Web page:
Later we’ll see that it is indeed too simplistic to call Ruby the strong part and Sapphire the wise part. While that is their roles on paper and according to their original positions in Gem society, the reality is more complex. Both have strengths and weaknesses — Sapphire has moments of strength (emotional, if not physical), Ruby has moments of wisdom, and both of them have moments when they’re neither, particularly when they’re flirting or giving relationship advice.
Steven starts to ask Garnet what it’s like to stay fused all the time, but his question is cut off when they reach the bottom of the shaft and see something strange.
They reach the control panel, last seen in Marble Madness. The power is off and the machinery is still partially smashed, as it was the last time they were here. However, this time there are quite a few earthen cylinders protruding from the ceiling and floor. These were briefly visible in the previous episode, when Peridot was working in the room. Unsettling background music starts to play.
Garnet carefully approaches one of the cylinders, which begins to shake. They’re both startled when a creature that looks like a hand and foot stuck together falls from the ceiling, almost on top of Steven. As they look up at the cylinders, several more creatures made of random body parts flop to the ground.
This is some weapons-grade nightmare fuel and would have scared the crap out of me as a kid, I have to say. Steven Universe is pretty good at the G-rated horror.
The hand-foot jumps onto Steven, and Garnet grabs and poofs it. Instead of a regular or even a corrupted Gem, it’s made of several irregular Gem shards smashed together. Garnet is uncharacteristically horrified and throws the shards to the ground, shuddering. Keep in mind that Gem shards are basically their corpses.
As Garnet begins to freak out, we get this shot of her in comic book style shadowing, something rarely seen on the show. It’s a good choice to help drive home the surreality of the situation and how shocking it is that Garnet, the most cool-headed of the Gems, is losing her grip on reality.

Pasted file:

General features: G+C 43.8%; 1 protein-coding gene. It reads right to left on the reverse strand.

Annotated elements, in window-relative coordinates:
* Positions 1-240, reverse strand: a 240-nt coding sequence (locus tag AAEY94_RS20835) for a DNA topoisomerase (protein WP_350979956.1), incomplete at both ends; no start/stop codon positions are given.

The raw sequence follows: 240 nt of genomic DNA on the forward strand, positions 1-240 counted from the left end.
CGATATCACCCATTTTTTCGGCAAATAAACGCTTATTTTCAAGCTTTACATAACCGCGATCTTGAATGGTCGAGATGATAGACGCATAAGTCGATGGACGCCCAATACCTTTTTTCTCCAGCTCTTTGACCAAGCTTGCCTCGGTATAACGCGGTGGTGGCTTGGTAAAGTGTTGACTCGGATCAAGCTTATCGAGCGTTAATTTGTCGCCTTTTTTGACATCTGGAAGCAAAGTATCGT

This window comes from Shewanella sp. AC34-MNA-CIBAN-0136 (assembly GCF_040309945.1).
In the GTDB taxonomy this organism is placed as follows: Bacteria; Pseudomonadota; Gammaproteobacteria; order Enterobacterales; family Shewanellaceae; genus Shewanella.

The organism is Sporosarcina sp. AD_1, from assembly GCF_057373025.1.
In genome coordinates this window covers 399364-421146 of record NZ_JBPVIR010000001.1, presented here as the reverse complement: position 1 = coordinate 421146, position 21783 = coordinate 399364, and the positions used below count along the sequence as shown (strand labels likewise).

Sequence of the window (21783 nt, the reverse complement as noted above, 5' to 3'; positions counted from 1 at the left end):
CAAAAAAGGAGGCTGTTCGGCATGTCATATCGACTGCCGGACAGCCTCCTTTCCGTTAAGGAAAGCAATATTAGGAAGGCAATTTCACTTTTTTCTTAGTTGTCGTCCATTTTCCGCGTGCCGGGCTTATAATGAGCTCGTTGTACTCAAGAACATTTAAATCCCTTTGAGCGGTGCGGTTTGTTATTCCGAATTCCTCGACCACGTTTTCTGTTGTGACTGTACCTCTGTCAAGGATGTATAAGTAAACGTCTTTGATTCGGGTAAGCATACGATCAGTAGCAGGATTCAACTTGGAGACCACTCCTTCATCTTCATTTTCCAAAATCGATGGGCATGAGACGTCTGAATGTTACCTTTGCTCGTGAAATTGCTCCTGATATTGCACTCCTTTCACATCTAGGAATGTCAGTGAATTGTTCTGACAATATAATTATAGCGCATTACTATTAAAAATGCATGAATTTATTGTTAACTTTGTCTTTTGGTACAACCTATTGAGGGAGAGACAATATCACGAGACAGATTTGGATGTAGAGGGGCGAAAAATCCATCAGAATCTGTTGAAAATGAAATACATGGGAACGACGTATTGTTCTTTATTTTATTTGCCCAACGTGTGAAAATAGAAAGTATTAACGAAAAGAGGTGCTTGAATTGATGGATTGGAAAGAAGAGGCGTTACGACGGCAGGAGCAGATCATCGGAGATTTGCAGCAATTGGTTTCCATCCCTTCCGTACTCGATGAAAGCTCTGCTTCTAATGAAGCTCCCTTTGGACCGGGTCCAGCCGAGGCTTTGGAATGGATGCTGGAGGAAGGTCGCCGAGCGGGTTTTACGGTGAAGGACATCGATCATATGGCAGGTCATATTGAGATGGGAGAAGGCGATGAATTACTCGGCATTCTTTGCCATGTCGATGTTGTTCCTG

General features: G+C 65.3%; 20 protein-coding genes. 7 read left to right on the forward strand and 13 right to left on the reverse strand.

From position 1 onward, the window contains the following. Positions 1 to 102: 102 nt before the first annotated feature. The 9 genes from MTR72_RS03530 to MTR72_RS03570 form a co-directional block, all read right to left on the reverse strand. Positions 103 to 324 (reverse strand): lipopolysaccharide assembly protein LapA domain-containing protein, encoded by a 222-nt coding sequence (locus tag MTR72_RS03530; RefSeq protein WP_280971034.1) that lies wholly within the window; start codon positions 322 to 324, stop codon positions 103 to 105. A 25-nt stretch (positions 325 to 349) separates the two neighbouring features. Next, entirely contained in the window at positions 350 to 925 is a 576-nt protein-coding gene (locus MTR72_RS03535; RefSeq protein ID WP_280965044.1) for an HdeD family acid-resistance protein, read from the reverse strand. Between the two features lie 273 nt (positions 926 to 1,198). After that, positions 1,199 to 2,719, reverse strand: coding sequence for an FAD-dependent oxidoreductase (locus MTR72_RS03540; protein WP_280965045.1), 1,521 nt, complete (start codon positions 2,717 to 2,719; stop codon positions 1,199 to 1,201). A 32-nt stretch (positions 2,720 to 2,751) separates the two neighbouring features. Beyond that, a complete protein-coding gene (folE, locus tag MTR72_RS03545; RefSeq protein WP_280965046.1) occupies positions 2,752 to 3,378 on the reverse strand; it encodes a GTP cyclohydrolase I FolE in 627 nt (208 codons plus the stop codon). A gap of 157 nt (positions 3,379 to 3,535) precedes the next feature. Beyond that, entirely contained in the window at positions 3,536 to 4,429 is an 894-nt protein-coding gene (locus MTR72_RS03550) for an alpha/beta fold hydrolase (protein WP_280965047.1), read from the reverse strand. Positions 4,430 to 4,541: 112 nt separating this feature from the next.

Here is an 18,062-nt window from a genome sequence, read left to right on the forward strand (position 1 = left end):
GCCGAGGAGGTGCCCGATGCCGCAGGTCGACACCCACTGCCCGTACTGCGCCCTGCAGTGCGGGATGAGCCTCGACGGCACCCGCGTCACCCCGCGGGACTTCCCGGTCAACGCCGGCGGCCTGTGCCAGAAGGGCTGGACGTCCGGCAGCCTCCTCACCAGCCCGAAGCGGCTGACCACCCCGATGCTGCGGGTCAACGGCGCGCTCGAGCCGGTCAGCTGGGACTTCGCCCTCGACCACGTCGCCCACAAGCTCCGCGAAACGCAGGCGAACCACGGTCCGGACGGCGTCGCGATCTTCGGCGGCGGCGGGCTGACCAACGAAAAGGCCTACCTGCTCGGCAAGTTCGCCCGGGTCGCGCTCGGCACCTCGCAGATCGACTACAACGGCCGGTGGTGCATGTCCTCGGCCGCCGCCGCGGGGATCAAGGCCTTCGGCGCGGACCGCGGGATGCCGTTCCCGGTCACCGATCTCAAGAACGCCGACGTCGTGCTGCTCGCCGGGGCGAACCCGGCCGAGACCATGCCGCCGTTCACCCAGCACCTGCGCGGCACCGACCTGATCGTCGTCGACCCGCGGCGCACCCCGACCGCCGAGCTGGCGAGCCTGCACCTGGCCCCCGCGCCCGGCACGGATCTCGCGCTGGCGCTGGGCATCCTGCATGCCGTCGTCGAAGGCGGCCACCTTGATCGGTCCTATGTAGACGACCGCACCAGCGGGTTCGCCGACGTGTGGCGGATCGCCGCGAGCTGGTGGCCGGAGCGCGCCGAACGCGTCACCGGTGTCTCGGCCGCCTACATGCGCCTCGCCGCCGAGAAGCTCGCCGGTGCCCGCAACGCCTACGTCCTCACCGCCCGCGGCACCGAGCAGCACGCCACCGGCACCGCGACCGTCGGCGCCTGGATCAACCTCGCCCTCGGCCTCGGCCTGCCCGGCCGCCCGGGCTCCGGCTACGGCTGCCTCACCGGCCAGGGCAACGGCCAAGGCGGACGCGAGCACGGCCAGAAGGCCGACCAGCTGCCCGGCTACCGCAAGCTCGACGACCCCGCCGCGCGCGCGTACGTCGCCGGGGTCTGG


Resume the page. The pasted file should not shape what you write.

One of the cylinders breaks, revealing a larger cluster of shards, which begins to rise and glow. It forms into the silhouettes of four Gems, all screaming and struggling to pull away. It then glitches and turns into a giant hand, then glitches again and turns into a creature with many hands.
So this is basically a Frankenstein’s monster formed of the parts of shattered Gems, permanently fused in agony. It’s unclear if the component parts even understand what’s happening to them — they’re just in pain.
Garnet completely freezes up with terror and sadness. She doesn’t respond to Steven’s questions and does nothing as the Cluster Gem grabs her and knocks off her visor. “These were Crystal Gems, shattered into pieces. They were buried together,” she says.
That’s right, not only is it a monster made of dead Gem parts, it’s actually made of Garnet’s long-lost dead friends.
“They were forced together. They were forced to fuse! This is wrong! …I’m sorry,” says Garnet, as she begins to become unfused, causing Steven to panic. Not only is this creature made of her old friends, but it’s a terrifying perversion of fusion, making this situation deeply personal for Garnet.
As smaller Cluster Gems close in on Steven, Garnet forces herself back together with great effort — her concern for Steven’s safety overriding the conflict and stress affecting her components. She manages to poof and bubble the large hand cluster.
“So this is what Homeworld thinks of fusion!” Garnet says, in a rougher voice than usual.
“We couldn’t have known!” she answers herself, in a higher, airier voice. Although she remains fused, she’s clearly having a conversation between her two components — much like in Alone Together, where Steven and Connie sit on a bench and talk while fused as Stevonnie.
In The Answer, we learn why these two take this affront so personally. They were perhaps the first cross-Gem fusion ever, forced to flee Blue Diamond’s court after Ruby accidentally fused with Sapphire. In the Rebellion, cross-Gem fusions were accepted, and they taught other Gems that they could fuse out of love, and not purely for battle or other utility.
Garnet believes that the Cluster experiments are a direct result of Homeworld seeing new potential in the idea of fusion, and likely also a punishment for condoning fusions they considered to be abominations. This knowledge puts Jasper’s attitude about fusions, and her willingness to fuse with Lapis to fight the Crystal Gems, in a new light.
“So this is where they’ve been — all the ones we couldn’t find!” says Ruby-in-Garnet, referring to the Crystal Gems that fell in the Rebellion.
“Rose couldn’t have known!” says Sapphire-in-Garnet.
Sapphire is correct. Rose couldn’t have and didn’t know where the fallen Crystal Gems were.
What’s more, there are far more than Garnet thinks. In When It Rains, we learn that Peridot’s real mission was not to check on these small Cluster experiments, but to monitor the extremely large Cluster made of thousands of Gems that sits far below the crust.